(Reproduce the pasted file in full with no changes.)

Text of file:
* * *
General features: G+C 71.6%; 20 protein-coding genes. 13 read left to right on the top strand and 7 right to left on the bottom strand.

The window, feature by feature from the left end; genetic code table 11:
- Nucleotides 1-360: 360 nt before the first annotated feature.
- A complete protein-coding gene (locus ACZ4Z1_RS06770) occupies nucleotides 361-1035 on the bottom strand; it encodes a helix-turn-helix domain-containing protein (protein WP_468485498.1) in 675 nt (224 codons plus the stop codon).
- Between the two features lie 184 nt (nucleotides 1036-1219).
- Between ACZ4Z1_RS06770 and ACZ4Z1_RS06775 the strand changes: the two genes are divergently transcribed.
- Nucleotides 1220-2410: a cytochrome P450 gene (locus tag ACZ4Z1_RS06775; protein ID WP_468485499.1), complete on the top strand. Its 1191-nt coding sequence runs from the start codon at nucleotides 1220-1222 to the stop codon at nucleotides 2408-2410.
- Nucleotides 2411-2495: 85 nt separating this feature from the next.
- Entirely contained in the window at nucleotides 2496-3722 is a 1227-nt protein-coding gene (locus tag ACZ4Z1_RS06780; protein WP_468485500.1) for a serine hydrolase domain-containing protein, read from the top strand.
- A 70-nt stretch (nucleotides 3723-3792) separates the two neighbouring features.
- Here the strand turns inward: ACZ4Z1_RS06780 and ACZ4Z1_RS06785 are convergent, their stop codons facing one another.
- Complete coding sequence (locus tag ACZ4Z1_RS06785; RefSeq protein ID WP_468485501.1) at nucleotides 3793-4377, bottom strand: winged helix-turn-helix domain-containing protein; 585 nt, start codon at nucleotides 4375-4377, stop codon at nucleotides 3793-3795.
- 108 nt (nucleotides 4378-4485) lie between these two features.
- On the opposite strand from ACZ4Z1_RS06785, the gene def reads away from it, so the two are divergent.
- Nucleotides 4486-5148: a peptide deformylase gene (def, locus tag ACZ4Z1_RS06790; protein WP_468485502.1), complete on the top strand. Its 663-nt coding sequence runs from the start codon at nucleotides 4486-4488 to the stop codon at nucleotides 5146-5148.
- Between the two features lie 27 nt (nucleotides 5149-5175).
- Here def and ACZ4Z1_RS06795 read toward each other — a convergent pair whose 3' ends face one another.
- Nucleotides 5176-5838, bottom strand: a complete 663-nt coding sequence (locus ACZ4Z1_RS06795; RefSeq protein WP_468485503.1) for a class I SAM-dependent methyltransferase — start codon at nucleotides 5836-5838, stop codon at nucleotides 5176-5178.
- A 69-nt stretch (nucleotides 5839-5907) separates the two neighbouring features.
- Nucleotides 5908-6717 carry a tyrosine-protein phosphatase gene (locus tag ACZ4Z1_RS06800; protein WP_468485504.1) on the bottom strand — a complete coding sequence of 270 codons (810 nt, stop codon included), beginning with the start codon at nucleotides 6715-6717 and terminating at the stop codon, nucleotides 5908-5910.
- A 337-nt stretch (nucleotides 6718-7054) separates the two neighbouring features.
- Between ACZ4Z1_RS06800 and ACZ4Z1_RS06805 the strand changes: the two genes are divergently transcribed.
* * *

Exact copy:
General features: G+C 71.6%; 20 protein-coding genes. 13 read left to right on the top strand and 7 right to left on the bottom strand.

The window, feature by feature from the left end; genetic code table 11:
- Nucleotides 1-360: 360 nt before the first annotated feature.
- A complete protein-coding gene (locus ACZ4Z1_RS06770) occupies nucleotides 361-1035 on the bottom strand; it encodes a helix-turn-helix domain-containing protein (protein WP_468485498.1) in 675 nt (224 codons plus the stop codon).
- Between the two features lie 184 nt (nucleotides 1036-1219).
- Between ACZ4Z1_RS06770 and ACZ4Z1_RS06775 the strand changes: the two genes are divergently transcribed.
- Nucleotides 1220-2410: a cytochrome P450 gene (locus tag ACZ4Z1_RS06775; protein ID WP_468485499.1), complete on the top strand. Its 1191-nt coding sequence runs from the start codon at nucleotides 1220-1222 to the stop codon at nucleotides 2408-2410.
- Nucleotides 2411-2495: 85 nt separating this feature from the next.
- Entirely contained in the window at nucleotides 2496-3722 is a 1227-nt protein-coding gene (locus tag ACZ4Z1_RS06780; protein WP_468485500.1) for a serine hydrolase domain-containing protein, read from the top strand.
- A 70-nt stretch (nucleotides 3723-3792) separates the two neighbouring features.
- Here the strand turns inward: ACZ4Z1_RS06780 and ACZ4Z1_RS06785 are convergent, their stop codons facing one another.
- Complete coding sequence (locus tag ACZ4Z1_RS06785; RefSeq protein ID WP_468485501.1) at nucleotides 3793-4377, bottom strand: winged helix-turn-helix domain-containing protein; 585 nt, start codon at nucleotides 4375-4377, stop codon at nucleotides 3793-3795.
- 108 nt (nucleotides 4378-4485) lie between these two features.
- On the opposite strand from ACZ4Z1_RS06785, the gene def reads away from it, so the two are divergent.
- Nucleotides 4486-5148: a peptide deformylase gene (def, locus tag ACZ4Z1_RS06790; protein WP_468485502.1), complete on the top strand. Its 663-nt coding sequence runs from the start codon at nucleotides 4486-4488 to the stop codon at nucleotides 5146-5148.
- Between the two features lie 27 nt (nucleotides 5149-5175).
- Here def and ACZ4Z1_RS06795 read toward each other — a convergent pair whose 3' ends face one another.
- Nucleotides 5176-5838, bottom strand: a complete 663-nt coding sequence (locus ACZ4Z1_RS06795; RefSeq protein WP_468485503.1) for a class I SAM-dependent methyltransferase — start codon at nucleotides 5836-5838, stop codon at nucleotides 5176-5178.
- A 69-nt stretch (nucleotides 5839-5907) separates the two neighbouring features.
- Nucleotides 5908-6717 carry a tyrosine-protein phosphatase gene (locus tag ACZ4Z1_RS06800; protein WP_468485504.1) on the bottom strand — a complete coding sequence of 270 codons (810 nt, stop codon included), beginning with the start codon at nucleotides 6715-6717 and terminating at the stop codon, nucleotides 5908-5910.
- A 337-nt stretch (nucleotides 6718-7054) separates the two neighbouring features.
- Between ACZ4Z1_RS06800 and ACZ4Z1_RS06805 the strand changes: the two genes are divergently transcribed.